Green Materialities: Marketing and the Socio-material Construction of Green Products
Version of Record online: 1 JUL 2013
Copyright © 2013 John Wiley & Sons, Ltd and ERP Environment
Business Strategy and the Environment
Volume 23, Issue 2, pages 105–116, February 2014
How to Cite
Fuentes, C. (2014), Green Materialities: Marketing and the Socio-material Construction of Green Products. Bus. Strat. Env., 23: 105–116. doi: 10.1002/bse.1768
- Issue online: 21 FEB 2014
- Version of Record online: 1 JUL 2013
- Manuscript Accepted: 23 NOV 2012
- Manuscript Revised: 14 NOV 2012
- Manuscript Received: 24 AUG 2012
- green marketing;
- practice theory;
- environmental management;
Green products are becoming part of contemporary consumer cultures and part of everyday life. But how are green products constructed? What kind of green products are constructed? And what happens as these green products are constructed?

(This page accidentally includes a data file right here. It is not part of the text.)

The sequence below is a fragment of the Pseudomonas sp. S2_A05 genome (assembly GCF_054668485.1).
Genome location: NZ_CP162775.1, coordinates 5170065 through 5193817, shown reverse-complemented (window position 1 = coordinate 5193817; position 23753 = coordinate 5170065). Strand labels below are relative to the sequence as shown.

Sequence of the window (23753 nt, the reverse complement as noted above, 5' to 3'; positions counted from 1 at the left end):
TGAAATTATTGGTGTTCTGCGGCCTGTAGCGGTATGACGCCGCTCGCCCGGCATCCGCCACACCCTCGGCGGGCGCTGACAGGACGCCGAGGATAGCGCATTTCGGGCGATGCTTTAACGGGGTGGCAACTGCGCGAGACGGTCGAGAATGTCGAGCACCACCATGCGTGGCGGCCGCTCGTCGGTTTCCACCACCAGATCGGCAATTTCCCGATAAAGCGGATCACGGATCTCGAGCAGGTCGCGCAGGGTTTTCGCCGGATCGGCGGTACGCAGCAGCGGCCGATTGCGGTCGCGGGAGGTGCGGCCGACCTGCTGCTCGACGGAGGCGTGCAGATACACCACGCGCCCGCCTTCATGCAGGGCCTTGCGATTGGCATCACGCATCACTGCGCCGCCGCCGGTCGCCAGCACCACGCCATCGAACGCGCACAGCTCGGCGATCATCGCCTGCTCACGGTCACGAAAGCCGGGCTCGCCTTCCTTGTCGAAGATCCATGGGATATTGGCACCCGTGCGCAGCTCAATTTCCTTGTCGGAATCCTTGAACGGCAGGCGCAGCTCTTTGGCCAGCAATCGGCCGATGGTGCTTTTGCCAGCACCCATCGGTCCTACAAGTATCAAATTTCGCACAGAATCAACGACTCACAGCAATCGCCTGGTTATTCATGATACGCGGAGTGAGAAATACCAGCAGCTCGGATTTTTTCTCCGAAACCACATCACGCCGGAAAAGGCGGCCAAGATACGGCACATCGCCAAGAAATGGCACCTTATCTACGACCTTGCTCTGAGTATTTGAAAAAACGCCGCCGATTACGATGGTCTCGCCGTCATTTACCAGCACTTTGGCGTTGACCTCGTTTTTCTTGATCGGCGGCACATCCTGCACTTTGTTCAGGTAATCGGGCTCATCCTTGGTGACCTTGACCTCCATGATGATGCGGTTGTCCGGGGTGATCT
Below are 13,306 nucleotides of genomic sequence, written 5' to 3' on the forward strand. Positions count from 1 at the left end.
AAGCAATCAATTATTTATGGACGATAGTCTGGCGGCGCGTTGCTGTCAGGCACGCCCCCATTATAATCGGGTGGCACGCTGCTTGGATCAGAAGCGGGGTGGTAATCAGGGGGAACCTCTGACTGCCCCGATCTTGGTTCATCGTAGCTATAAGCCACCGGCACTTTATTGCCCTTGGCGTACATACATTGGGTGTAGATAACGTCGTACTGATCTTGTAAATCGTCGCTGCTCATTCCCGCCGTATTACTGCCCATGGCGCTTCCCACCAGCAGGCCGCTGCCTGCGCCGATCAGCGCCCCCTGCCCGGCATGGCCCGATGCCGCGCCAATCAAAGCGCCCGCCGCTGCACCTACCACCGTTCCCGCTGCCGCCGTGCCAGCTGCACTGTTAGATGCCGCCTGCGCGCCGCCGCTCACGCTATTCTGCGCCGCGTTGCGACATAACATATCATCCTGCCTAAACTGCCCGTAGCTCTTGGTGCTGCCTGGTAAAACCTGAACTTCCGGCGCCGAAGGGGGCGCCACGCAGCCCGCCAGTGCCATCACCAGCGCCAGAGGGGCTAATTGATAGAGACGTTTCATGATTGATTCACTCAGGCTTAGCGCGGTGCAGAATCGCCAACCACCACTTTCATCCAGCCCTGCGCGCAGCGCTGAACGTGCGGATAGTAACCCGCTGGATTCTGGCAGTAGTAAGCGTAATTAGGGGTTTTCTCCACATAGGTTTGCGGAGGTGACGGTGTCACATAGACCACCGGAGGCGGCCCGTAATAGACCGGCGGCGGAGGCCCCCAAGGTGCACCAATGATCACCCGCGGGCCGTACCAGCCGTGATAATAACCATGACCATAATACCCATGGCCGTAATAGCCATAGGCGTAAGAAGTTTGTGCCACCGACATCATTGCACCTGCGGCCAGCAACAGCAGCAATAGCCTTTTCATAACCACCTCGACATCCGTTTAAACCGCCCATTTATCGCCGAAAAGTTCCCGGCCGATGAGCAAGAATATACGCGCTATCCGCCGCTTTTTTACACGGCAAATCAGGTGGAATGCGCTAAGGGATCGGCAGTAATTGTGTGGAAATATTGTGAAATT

The aim of this paper is to contribute a socio-cultural and critical understanding of green marketing by exploring and illustrating how marketing practices work to construct green products as meaningful material-symbolic artefacts in practice.
Departing from an understanding of marketing as practice I analyse how a green outdoor product - a t-shirt - was constructed as green through the marketing practices of the Nordic Nature Shops. Focusing on this retail corporation and examining the practices of trail making, attending and selling, it is suggested that these t-shirts become green through a process of socio-material inscription. Through marketing practices green moral is generated and linked to the t-shirts potentially making them desirable consumption objects to be used in the construction of consumers green identities. However, this process of green making is a difficult accomplishment with ambiguous outcomes. While the tendency to inscribe commercial products with morality can be interpreted as an indication of the development of a more ethically reflective consumer culture, it can also be argued to lead to the commercialization of morality. Copyright © 2013 John Wiley & Sons, Ltd and ERP Environment.